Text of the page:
Many vaping formulas also deliver formaldehyde and nitrosamines, each of which causes cancer. Data is building that vaping may contribute to heart disease.

While vaping may be a reasonable temporary alternative for adults who are trying to quit smoking, it absolutely may harm our youth who are vaping for recreational purposes only. There is no known innocent or harmless vaping.

And what about second hand aerosol produced by vaping? More data needs to be gathered, but the International Journal of Hygiene and Environmental Health published the results of a small study that found vaping worsened indoor air quality. Vaping increased the concentration of nicotine, particulate matter, and aluminum in the air. All of these compounds have been linked to cardiovascular disease and lung cancer.

Additional studies of the health risks associated with vaping are ongoing, including a large study funded by Big Tobacco. These studies aim to compare the health risks of vaping to those of smoking. These studies may show that vaping is measurably safer than smoking, but caution should be used when reading reports or advertisements about the “safety” of vaping. If vaping proves to be safer than smoking, then it has a valid place in the market as a temporary alternative for smoking addicts who are trying to quit. But parents should remain aware that vaping is not “safe” for teens under any definition.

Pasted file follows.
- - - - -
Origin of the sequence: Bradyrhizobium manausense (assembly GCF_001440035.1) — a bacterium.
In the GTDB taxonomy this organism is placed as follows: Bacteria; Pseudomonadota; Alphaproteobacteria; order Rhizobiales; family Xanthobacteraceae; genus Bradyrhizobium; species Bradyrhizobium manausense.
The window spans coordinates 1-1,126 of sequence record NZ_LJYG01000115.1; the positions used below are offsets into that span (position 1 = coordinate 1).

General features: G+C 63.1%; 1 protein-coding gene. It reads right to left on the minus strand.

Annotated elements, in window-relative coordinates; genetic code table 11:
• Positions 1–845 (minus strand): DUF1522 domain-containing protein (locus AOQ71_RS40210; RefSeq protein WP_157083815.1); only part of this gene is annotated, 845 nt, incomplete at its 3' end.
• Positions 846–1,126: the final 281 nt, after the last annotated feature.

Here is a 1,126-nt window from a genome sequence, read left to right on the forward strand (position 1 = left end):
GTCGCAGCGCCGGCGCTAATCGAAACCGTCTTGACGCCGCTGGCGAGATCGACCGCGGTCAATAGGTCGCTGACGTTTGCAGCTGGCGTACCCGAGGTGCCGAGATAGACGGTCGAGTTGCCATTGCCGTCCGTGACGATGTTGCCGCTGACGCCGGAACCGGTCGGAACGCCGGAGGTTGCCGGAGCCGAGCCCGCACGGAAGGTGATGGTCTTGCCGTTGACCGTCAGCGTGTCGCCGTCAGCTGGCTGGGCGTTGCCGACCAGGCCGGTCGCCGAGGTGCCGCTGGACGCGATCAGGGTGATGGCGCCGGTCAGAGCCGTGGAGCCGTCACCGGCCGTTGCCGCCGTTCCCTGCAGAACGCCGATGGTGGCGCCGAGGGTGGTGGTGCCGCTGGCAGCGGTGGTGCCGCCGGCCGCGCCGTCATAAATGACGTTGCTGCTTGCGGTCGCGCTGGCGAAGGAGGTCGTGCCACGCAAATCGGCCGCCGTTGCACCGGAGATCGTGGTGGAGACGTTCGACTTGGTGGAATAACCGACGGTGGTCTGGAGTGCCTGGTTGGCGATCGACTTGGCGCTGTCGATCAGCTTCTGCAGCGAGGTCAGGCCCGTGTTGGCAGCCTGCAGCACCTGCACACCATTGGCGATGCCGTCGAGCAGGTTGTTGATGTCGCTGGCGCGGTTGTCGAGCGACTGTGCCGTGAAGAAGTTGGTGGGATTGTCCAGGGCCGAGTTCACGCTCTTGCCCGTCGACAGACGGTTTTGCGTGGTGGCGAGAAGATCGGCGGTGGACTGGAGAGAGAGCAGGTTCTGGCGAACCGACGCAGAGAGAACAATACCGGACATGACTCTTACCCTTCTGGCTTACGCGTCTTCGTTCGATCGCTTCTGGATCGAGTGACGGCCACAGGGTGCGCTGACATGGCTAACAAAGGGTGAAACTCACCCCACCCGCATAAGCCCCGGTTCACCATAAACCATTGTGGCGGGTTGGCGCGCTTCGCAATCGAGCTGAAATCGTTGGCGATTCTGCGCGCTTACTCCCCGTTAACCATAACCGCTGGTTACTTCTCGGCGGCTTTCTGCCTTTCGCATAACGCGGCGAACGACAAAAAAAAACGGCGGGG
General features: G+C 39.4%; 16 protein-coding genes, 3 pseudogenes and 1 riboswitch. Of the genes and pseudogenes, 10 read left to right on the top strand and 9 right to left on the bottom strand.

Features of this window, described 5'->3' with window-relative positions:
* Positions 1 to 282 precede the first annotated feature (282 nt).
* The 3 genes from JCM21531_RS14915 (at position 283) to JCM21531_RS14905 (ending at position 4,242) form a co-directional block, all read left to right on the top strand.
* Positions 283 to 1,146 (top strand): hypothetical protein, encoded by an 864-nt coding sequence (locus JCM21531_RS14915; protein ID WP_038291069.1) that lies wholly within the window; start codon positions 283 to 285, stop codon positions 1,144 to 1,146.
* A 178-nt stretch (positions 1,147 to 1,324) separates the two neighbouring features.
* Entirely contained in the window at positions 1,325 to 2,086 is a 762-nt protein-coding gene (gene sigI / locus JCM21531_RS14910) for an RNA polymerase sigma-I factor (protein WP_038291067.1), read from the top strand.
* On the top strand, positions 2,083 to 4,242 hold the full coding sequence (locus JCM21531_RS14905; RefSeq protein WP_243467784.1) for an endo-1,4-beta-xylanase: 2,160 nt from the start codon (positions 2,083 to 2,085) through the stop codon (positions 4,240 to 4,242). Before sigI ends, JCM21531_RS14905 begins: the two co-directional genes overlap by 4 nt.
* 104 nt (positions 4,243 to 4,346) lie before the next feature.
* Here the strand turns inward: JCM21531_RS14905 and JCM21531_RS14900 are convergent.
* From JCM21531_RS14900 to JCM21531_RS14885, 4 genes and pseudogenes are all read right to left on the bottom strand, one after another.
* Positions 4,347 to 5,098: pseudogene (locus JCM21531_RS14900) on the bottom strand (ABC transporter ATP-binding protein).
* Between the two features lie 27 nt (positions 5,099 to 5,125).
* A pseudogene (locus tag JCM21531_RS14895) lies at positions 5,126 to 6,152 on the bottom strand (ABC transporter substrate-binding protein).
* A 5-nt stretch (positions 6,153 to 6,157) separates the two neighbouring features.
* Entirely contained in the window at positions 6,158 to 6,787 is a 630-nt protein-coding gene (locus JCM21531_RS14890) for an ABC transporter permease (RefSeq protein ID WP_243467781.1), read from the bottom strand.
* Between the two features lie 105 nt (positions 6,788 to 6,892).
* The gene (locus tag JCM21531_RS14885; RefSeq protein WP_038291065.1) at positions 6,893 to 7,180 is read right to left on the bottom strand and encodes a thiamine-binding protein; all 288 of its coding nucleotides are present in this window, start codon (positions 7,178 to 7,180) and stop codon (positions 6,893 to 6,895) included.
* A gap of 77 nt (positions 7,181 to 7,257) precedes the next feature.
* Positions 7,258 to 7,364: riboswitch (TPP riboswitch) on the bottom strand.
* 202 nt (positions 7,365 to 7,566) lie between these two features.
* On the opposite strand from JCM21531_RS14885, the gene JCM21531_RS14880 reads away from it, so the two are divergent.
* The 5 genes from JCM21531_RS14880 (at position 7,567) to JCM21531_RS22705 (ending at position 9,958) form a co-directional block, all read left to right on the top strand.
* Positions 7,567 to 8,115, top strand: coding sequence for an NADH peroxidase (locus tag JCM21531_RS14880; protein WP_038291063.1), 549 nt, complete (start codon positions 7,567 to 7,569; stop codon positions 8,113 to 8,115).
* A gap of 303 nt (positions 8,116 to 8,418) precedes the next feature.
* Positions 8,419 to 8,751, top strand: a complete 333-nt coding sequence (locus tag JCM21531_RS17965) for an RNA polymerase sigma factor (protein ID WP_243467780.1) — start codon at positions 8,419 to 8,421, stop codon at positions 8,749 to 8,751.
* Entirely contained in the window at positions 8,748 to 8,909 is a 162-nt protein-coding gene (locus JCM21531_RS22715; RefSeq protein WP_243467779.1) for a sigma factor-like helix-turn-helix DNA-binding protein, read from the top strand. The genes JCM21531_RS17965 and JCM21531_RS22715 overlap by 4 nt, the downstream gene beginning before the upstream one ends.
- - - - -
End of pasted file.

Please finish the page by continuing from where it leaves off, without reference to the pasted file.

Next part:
How do I Know If My Teen is Vaping?

It used to be easy – teens who smoke cannot hide all evidence of the habit. Whether the smell of cigarettes lingers in clothes, hair, the car, or on the hands, signs of smoking are usually evident to a watchful parent. Vaping is different, but there are subtle and occasionally obvious signs an attentive parent can spot.

First, we need to understand the devices kids are using to vape. Many vaping devices are so mysterious looking that any parent would investigate immediately. Our teens know this, so they generally use vaping devices that look like everyday objects. The vape pen is popular among youth. Parents can have difficulty distinguishing between a vape pen and a writing pen. Simply put, if the device does not write, it may be a vape pen. Many vape pens look similar to these:

Another popular vaping device among high schoolers is called the Juul. The Juul is a tiny e-cigarette that resembles a USB drive. Many plug into the USB slot in a laptop for charging. Juuls come in many colors but typically look like this: